Forget the rumours you’ve heard about
making an espresso on your stove top.
According to Darleen Scherer, the co-owner of Brooklyn-based Gorilla Coffee, that’s technically just brewed coffee, since the brewer can’t control the pressure of the steam — an essential part of making espresso.
“You really need a consistent temperature and pressure that you can only get from a so-called fancy machine,” Scherer told Business Insider.
So what’s a coffee snob to do when he or she wants a quick fix from home?
Scherer had two recommendations for concentrated coffee, a stronger dose than regularly brewed coffee that can substitute for espresso in a pinch. One brew method’s fast while the other’s slow, but yields a larger volume.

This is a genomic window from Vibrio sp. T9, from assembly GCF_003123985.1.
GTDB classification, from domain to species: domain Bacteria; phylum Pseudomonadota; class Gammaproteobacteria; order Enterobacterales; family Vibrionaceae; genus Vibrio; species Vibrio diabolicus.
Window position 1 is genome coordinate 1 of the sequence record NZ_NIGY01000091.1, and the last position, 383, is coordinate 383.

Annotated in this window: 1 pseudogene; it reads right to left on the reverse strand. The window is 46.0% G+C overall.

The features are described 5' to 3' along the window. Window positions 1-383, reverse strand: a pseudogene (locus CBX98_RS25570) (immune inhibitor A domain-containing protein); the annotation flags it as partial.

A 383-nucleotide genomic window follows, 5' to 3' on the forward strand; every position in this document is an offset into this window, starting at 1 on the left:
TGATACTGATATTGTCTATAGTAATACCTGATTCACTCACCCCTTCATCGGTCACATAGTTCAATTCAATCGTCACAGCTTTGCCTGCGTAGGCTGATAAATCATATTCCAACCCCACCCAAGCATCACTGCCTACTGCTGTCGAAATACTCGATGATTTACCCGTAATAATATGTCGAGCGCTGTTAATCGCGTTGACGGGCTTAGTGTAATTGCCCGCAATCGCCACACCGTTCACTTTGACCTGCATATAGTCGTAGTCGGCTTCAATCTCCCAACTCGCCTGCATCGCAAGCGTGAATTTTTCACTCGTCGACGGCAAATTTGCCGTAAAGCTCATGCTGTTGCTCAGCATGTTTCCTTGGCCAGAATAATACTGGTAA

Brew time: About one minute
How-to: Insert coffee grounds into the chamber, add heated water, put the plunger on top of the AeroPress and slowly press down. The farther down you press, the more bitterness you extract from the grounds.
Difference from regular brew: The press extracts coffee across an equal surface area instead of over-extracting from the sides and center like a drip-brew.
Brew time: 18 – 24 hours
How-to: Steep rough coffee grounds in cold or room temperature water overnight or longer, depending on how strong you want the flavour. A Toddy set is a typical tool for cold brewing. Once brewed, some grounds have to be filtered out of the coffee. Then the extra brew can be stored in the fridge for about a week for quick coffee later.
Difference from regular brew: It has a concentrated flavour, but cold brewing doesn’t extract the acids from the coffee bean, making it less bitter.
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